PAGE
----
Explaining natural wonders: bacterial intelligence (Animals)

by dhw, Wednesday, May 31, 2017, 12:34 (507 days ago) @ David Turell

dhw: 1) so please tell me if the following is a correct reading of your hypothesis: A) 3.8 billion years ago, your God preprogrammed some bacteria to create diseases. B) Humans (presumably not preprogrammed) use existing materials to kill the bacteria that create those diseases. C) 3.8 billion years ago your God preprogrammed some bacteria to use existing “pathways” to combat current human use of existing materials that kill bacteria.
DAVID: I take exception to the wording of A. God did not purposefully design disease bacteria. The disease they cause are a result of their natural lifestyle taking them to the wrong place for them to live. This is accidental.

So although 3.8 billion years ago your God deliberately preprogrammed some bacteria to combat current human use of materials to kill them, he didn’t know they were going to create the circumstances in which they would need to be preprogrammed to combat current human use of materials to kill them.

dhw: 2) I accept that we do not “know” if bacteria are intelligent or not – it is a hypothesis – but please tell me why it makes no sense to argue that they might use their intelligence to solve problems, as opposed to the equally unproven 1).
DAVID: Because the source of intelligence when first life appeared is totally a pipedream to me, if it supposedly appeared de novo by chance. I view chance or design as the only alternatives. A designing mind is required.

Sorry, I forgot that you would forget: why does it make no sense to argue that bacteria might use their (possibly God-given) intelligence to solve problems, as opposed to the equally unproven 1)?

DAVID: I used 'run wild' as an expression of exuberance. […]
dhw: […] This makes a lot more sense than the hypothesis that his sole purpose was to create humans and everything else was related to it. […] I am delighted at this sudden rapprochement.
DAVID: I'm simply exploring newly thought of possibilities. Humans are always the goal. Complexity has always been the evolutionary drive. Creating complexity beautifully explains those darn whales.

You are exploring the possibility that I have been hammering away at year after year: that all the species, lifestyles and natural wonders extant and extinct may NOT be related to the one and only purpose of creating humans. The rich diversity of life, with all its comings and goings, may be a purpose in itself – the result of your God’s "exuberance", and a source of pleasure to him.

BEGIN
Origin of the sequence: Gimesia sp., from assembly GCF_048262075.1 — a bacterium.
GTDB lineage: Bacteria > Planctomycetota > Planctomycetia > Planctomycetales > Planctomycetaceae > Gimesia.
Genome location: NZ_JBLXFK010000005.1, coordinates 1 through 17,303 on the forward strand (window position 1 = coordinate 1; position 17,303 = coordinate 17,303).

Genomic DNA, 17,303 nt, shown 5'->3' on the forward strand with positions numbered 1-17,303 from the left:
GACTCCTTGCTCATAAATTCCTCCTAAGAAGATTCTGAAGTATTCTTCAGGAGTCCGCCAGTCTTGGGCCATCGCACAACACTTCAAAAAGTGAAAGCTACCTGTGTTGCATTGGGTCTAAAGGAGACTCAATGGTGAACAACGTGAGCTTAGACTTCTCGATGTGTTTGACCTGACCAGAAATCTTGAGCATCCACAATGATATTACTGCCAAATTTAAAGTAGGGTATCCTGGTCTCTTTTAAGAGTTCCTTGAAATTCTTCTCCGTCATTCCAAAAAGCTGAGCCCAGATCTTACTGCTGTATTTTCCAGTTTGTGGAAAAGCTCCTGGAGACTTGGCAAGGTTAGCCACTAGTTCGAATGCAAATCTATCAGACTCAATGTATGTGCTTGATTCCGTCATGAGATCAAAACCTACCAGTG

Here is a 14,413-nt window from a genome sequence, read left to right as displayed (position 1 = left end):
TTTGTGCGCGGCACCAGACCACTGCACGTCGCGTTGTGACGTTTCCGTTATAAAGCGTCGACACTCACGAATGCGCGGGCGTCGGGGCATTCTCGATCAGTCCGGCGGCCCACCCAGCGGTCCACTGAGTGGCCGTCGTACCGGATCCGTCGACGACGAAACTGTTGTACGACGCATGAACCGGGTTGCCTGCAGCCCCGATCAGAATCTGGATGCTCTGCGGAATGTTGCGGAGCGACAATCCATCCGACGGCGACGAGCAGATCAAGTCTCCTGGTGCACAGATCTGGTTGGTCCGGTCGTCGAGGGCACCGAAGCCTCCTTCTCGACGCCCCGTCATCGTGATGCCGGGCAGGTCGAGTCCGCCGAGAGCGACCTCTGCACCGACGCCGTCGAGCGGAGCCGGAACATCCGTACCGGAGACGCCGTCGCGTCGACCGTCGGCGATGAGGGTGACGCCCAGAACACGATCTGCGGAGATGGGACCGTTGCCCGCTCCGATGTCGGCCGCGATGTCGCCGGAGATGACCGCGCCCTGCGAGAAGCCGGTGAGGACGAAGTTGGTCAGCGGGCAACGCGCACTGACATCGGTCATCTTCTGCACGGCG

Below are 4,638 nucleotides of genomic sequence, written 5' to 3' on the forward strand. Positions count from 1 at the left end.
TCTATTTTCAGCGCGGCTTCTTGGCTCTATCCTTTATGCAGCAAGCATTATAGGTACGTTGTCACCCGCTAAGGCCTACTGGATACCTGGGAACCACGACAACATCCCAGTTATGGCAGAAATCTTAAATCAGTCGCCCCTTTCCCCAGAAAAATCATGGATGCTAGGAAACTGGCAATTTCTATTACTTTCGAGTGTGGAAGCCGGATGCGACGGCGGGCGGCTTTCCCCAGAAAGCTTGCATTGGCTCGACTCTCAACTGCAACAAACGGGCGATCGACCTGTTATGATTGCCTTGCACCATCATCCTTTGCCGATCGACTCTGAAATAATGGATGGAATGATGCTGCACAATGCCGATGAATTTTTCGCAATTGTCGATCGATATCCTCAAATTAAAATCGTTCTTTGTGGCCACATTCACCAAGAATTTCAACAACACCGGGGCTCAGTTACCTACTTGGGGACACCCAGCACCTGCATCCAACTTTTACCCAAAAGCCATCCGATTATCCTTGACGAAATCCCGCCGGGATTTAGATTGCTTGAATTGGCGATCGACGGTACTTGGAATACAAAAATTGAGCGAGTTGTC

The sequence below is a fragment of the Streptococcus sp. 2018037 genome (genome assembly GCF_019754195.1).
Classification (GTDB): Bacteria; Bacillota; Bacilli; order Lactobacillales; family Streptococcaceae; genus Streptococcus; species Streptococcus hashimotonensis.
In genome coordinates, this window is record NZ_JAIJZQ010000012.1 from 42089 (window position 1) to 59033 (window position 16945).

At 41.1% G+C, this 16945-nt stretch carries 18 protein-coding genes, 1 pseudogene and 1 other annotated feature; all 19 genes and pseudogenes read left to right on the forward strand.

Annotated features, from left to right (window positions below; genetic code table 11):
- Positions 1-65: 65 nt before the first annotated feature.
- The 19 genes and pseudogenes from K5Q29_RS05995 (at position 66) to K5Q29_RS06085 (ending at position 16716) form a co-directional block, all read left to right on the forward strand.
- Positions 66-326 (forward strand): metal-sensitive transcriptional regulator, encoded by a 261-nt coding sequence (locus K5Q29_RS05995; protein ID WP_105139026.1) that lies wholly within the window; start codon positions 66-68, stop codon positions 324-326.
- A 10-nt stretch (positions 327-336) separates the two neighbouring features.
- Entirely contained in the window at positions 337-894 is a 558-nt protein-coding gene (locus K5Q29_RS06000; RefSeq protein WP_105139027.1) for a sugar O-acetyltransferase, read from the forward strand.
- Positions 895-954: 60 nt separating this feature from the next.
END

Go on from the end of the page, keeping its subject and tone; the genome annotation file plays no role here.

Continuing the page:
dhw: Forget your blind prejudice against any word of Darwin’s and please note that there are TWO driving forces mentioned above: the drive for survival and/or improvement or complexity. And there are TWO major influences on the outcome: competition and/or cooperation. Whether this whole process was devised by a god is an open question, and does not in any way affect either Darwin’s concept of the evolutionary process or my own (which differs from his in several aspects).
DAVID: You have again repeated Darwin. Competition and cooperation may have no role to play. This is unproven theorizing. Bacteria tell us survival can be easy. We are attempting to find a reason why life advanced beyond them, and we have no reasonable answer, so we theorize.

Please stop moaning about Darwin and stick to the arguments. We are ALL theorizing, and you and I have theorized that the reason life advanced beyond bacteria is a drive for improvement (me) or complexity (you). Personally I believe that competition and cooperation have had an enormous role to play in the history of evolution: the reference to carnivores (under “Earth’s environmental role”) illustrates the effect of competition, and evolution would have been impossible without cell communities cooperating with one another to form new structures, whether guided by God or not. But if you reject such theories, so be it.


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